All claims brought are subject to the exclusive jurisdiction of the affected State party. This means that the affected State party’s law governs such issues as to whether the limited defences are applicable, what constitutes “pollution damage”, the quantification of damage to the environment, the applicable limitation regime and the test for breaking limitation. A Judgment of the State party’s Court is enforceable in other Convention States.

Is there a time limit for claims?

Yes. It follows the well established liability and compensation regime under CLC i.e. the legal action must be brought within 3 years from the date when the damage occurred or within 6 years of the date of the incident which caused the damage.

Which states are a party to the Convention?

The 26 State parties as of 30 September 2008, together with the applicable limitation regime, are as follows:

Bahamas (1976)

Hungary (1996)

Samoa (1996)

Bulgaria (1996)

Jamaica (1996)

Sierra Leone (1996)

Cook Islands (1996)

Latvia (1996)

Singapore (1976)

Croatia (1996)

Liberia (1996)

Slovenia (Neither)

Cyprus (1996)

Lithuania (1996)

Spain (1996)

Denmark (1996)

Luxembourg (1996)

Tonga (1996)

Estonia (1976)

Marshall Islands (1996)

UK (1996)

Germany (1996)

Norway (1996)

Vanuatu (1976)

Greece (1976)

Poland (1976)

What does a ship need that’s new?

All seagoing ships of any kind whatsoever and greater than 1000GT that:

(a) Are registered in a State party; or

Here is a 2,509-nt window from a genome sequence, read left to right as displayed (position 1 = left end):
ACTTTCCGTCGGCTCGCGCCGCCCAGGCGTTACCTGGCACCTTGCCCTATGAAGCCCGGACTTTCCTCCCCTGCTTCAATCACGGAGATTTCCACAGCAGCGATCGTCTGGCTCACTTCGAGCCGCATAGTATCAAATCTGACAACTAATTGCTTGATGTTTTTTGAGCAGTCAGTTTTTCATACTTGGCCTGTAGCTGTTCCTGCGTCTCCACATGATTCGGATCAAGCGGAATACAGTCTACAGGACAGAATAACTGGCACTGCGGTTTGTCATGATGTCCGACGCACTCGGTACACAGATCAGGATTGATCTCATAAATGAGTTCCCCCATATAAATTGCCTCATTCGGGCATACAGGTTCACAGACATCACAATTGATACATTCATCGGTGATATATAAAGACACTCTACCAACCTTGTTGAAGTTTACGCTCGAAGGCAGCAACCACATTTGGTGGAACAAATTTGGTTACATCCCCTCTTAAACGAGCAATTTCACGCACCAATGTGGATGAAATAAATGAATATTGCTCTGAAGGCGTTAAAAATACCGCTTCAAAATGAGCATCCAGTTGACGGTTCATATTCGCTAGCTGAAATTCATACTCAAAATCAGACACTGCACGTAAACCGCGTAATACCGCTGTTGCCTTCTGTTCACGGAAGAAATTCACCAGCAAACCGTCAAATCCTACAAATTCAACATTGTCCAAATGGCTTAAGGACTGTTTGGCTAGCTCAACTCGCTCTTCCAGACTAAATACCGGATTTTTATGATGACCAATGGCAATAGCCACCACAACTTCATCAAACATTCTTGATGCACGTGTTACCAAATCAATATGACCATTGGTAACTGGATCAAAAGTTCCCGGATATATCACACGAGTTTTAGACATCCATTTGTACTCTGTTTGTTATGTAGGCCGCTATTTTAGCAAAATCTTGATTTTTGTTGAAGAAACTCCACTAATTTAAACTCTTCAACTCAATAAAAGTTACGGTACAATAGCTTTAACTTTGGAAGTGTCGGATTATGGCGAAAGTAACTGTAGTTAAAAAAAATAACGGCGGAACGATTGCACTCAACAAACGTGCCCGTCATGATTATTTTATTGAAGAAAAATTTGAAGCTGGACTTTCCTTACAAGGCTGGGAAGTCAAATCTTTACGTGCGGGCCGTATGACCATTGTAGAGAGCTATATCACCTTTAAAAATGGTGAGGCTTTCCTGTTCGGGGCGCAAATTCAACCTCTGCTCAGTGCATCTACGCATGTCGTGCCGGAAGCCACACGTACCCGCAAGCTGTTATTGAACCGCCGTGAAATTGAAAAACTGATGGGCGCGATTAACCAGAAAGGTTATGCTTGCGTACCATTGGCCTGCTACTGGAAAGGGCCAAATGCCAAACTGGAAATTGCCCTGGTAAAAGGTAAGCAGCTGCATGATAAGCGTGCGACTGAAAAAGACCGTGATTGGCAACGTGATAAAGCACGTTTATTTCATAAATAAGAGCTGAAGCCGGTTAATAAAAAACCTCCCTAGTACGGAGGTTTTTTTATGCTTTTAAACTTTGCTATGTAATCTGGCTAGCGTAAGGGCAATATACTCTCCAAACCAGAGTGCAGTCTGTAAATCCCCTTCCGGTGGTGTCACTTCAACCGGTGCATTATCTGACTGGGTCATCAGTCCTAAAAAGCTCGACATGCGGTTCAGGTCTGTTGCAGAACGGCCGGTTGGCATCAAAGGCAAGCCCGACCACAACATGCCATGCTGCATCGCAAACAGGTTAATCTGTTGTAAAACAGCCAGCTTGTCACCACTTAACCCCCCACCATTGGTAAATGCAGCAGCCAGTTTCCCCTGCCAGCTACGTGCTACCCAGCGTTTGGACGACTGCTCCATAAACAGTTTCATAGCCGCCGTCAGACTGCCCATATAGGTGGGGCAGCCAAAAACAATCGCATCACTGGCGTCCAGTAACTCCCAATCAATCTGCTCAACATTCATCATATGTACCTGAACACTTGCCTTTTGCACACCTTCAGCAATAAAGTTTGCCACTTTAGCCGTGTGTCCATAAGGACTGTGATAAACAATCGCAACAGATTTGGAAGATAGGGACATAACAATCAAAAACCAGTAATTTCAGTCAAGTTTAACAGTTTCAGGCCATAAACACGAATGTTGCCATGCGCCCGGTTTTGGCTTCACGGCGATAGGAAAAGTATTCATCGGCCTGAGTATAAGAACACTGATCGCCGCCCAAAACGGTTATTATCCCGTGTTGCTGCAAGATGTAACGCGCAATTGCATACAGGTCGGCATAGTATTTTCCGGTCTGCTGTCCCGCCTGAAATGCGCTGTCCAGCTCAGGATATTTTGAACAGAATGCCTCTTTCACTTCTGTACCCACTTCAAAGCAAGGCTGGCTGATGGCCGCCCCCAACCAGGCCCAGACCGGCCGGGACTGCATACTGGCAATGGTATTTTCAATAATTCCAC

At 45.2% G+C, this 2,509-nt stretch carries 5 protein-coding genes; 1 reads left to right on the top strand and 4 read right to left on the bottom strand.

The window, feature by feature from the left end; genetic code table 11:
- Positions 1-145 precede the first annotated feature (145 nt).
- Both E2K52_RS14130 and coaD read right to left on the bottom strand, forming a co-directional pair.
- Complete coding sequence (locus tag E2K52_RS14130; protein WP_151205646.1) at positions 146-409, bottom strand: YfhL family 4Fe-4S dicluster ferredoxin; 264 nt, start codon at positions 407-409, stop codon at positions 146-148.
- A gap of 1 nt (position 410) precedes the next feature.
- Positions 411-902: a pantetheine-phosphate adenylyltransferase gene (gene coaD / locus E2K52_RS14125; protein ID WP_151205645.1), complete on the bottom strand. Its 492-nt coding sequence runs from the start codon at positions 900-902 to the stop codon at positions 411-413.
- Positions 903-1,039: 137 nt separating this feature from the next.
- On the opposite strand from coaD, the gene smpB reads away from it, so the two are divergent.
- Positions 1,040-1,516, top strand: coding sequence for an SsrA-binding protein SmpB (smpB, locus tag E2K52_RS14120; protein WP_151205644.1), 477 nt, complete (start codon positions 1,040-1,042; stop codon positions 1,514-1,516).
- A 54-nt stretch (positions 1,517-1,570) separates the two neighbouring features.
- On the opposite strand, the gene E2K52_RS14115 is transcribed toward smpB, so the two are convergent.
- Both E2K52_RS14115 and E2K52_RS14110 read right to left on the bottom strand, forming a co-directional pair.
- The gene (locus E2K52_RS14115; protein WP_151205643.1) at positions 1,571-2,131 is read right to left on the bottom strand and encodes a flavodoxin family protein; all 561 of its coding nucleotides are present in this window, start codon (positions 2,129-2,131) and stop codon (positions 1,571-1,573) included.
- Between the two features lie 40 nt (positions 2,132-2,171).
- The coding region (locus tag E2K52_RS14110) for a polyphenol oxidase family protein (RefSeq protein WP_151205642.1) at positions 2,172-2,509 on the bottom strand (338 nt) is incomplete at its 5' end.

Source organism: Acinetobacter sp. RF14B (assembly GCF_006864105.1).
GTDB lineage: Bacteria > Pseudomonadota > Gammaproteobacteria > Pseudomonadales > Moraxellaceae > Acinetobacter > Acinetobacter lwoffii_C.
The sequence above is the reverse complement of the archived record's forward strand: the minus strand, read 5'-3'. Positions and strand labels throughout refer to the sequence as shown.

(b) Are not registered in a State party but wish to call at a port or terminal in a State party or at an offshore installation within a State party’s territorial waters

will require compulsory insurance or other financial security up to the LLMC Protocol limit together with a certificate evidencing that the above security is in place.

Who’s responsibility is it to insure the ship?

The insurance obligation is on the registered shipowner only. Nevertheless, direct action is available under the Convention against the insurer to whom limitation under the relevant LLMC is available.

My ship is registered in a State party - how is a certificate obtained?

All P&I Clubs of the International Group will issue, on application, a Blue Card to their members to evidence that the requisite insurance under the Convention is in place. This enables the State party with whom the ship is registered to issue the requisite certificate.

My ship is not registered in a State party – how is a certificate obtained?

The certificate MUST be issued by a State party to the Convention. The majority of such State parties will issue certificates to vessels calling at a port, terminal or offshore installation in their territorial waters upon production of satisfactory evidence of the requisite insurance cover being in place.

The State parties of the UK, Liberia and Cyprus have also agreed to issue certificates to ships registered in non-State parties irrespective of whether they are calling at a port, terminal or offshore installation in their territorial waters. P&I Clubs of the International Group will issue a Blue Card, on application, to their members who must stipulate the State party willing to issue a certificate to such a ship. This is because the Blue Card is addressed to the State party willing to issue certificates to non-State party’s ships.

Some State parties have entered into agreements with non-State parties to issue certificates to non-State party ships. For example, Samoa, as a State party, now issues certificates to ships registered in Hong Kong, which is not a State party.